NIGER – NIGER – NIJAR

Celo selo na okupu-The whole village together

Celo selo na okupu-The whole village together

Cuvari stada-Herdmen

Cuvari stada-Herdmen

Dzamija u mestu Ajoru-A mosque in Ayoru

Dzamija u mestu Ajoru-A mosque in Ayoru

Lokalna zabava-Local entertainment

Lokalna zabava-Local entertainment

Lokalni Dom zdravlja-Local health centre

Lokalni Dom zdravlja-Local health centre

Majka i dete-A mother and a child

Majka i dete-A mother and a child

Moj zastitnik-My guardian soldier

Moj zastitnik-My guardian soldier

Na putu-On the road

Na putu-On the road

Negde na putu-Somewhere on the way

Negde na putu-Somewhere on the way

Problemi-Problems

Problemi-Problems

Pustinjski treking-Desert trek

Pustinjski treking-Desert trek

Vlasnica lokala-Restaurant owner

Vlasnica lokala-Restaurant owner

Zagado, Niger

Zagado, Niger

Zalazak sunca na reci Niger-The sunset on the Niger River

Zalazak sunca na reci Niger-The sunset on the Niger River

“Le Ténéré est la plus belle solitude du monde”. Tenere je najlepša samoća
na svetu. I zaista je osećanje saharske usamljenosti, kao u tom regionu
centralnog Nigera, nešto kao orkestracija zvezdanog neba, kao pokušaj
uređivanja pustinjskog peska, određivanja pravca koji ne postoji.
Jednostavno, u Sahari ste izgubljeni u svim dimenzijama i to onda prihvatate
kao lepotu koja se ne može izmeriti ili iskazati ni rečima ni pogledom.
Potrebno je samo joj se prepustiti i uživati u njoj. Tako, prepušteni toj
lepoti, lutali smo džipovima između peščanih dina, retkog bodljikavog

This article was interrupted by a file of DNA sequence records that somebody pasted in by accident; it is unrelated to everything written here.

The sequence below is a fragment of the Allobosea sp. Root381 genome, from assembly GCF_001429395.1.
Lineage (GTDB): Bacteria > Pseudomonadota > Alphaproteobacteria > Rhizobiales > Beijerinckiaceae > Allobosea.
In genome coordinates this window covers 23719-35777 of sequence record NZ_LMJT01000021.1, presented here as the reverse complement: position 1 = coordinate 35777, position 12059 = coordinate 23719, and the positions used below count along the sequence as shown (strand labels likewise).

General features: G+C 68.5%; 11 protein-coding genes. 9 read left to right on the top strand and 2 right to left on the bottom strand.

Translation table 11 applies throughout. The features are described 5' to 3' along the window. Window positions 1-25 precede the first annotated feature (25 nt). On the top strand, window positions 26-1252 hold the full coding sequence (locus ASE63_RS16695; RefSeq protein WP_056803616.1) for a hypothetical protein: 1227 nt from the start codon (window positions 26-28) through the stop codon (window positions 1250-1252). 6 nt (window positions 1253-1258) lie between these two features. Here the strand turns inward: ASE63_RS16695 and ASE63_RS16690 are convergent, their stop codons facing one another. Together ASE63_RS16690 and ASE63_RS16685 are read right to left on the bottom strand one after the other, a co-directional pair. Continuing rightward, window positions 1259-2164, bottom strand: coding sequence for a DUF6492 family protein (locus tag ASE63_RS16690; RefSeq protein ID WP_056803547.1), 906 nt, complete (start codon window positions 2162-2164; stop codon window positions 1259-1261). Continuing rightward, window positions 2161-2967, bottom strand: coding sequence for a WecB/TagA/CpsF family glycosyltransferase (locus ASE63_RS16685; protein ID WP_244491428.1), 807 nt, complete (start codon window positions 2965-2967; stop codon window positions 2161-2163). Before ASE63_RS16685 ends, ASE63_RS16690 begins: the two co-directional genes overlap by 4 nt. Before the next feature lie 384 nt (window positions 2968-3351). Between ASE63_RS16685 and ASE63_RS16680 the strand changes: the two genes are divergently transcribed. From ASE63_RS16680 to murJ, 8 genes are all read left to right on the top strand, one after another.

rastinja, pustinjskih koza koje dremljivi pastiri samo okrznu delićem
pogleda usmerenog ka našim vozilima koja su, izgleda, zalutala kao i mnoga
druga, na ovom putu kroz Niger za Mali. Nekada je tu raslo jedino drvo na
prostranstvu od četiri stotine kilometara, akacija koja je služila kao
orijentir pustinjskim karavanima i zvala se Arbre du Ténéré. Nikome nije
bilo jasno kako je uspevala da tu opstane, pored Azalai karavana, koji su
nosili table soli na kamilama kojima je drvo sigurno bilo izazov, kao i
Tuarezima koji su možda mogli da koriste njegove grančice da bi kuvali čaj.
Nepisani plemenski zakon dugo je čuvao ovaj živi pustinjski svetionik, dok
ga neki pijani vozač, ipak, nije jednog dana oborio. Drvo je, potom, preneto
u muzej u glavnom gradu i zamenjeno metalnom skulpturom.
Niger je ogromna zemlja, koja potpuno pripada pustinji. Još je Leon
Afrikanac 1550. godine rekao da je Afrika podeljena na četiri dela. Treći
deo nema drugo ime do na arapskom Sahara, što znači pustinja. Sigurno je
procenio da ta pustinja čini četvrtinu celog kontinenta, po kome je još tada
jezdio i donosio Evropljanima prva saznanja o Africi.
Mestimično se iz pustinjskog peska promalja po neko usnulo mestašce, sa
čudnim pravougaonim građevinama od blata, čije su mračne prostorije siguran
zaklon od sunca, koje ubija sve što mu se nepotrebno dugo izloži. Tuarezi, u
svojim odorama indigo boje, remete jednoličnost pustinjskog kolorita i na
svojim ponosnim kamilama savladavaju saharska prostranstva. Jedino glavni
grad Nijamej (lokalno stanovništvo ga simpatično izgovara Njami), izgleda
kao da se u svom centru pomalo izvlači iz pretprošlog veka, a zatim, ka
periferiji, tromo prelazi u prošlost u kojoj već vekovima živi. Ona je samo
nomadska, a to znači usamljena kao pustinjska lisica ogromnih ušiju, koja
osluškuje vetar sa verom da će joj doneti neki poznati miris, bar kao nadu
da za trenutak neće biti sama. A onda će brzo pojesti tu nadu i ponovo se
vratiti u najlepšu usamljenost koju Sahara ume da pruži.
Sedimo na podnim asurama, naslonjeni na zid kao dugoočekivani oslonac, posle
nedelja provedenih u pustinji u kojoj se oslanjate samo na ruke i laktove.
Ispijamo slatki čaj od mente koji nam nude ljubazni domaćini, pokazujući
trpezarijski sto za kojim nikada ne sede, ali ga ipak imaju. Njihovim
kćerkama dozvoljeno je da sa nama prozbore po koju reč u ime emancipacije, i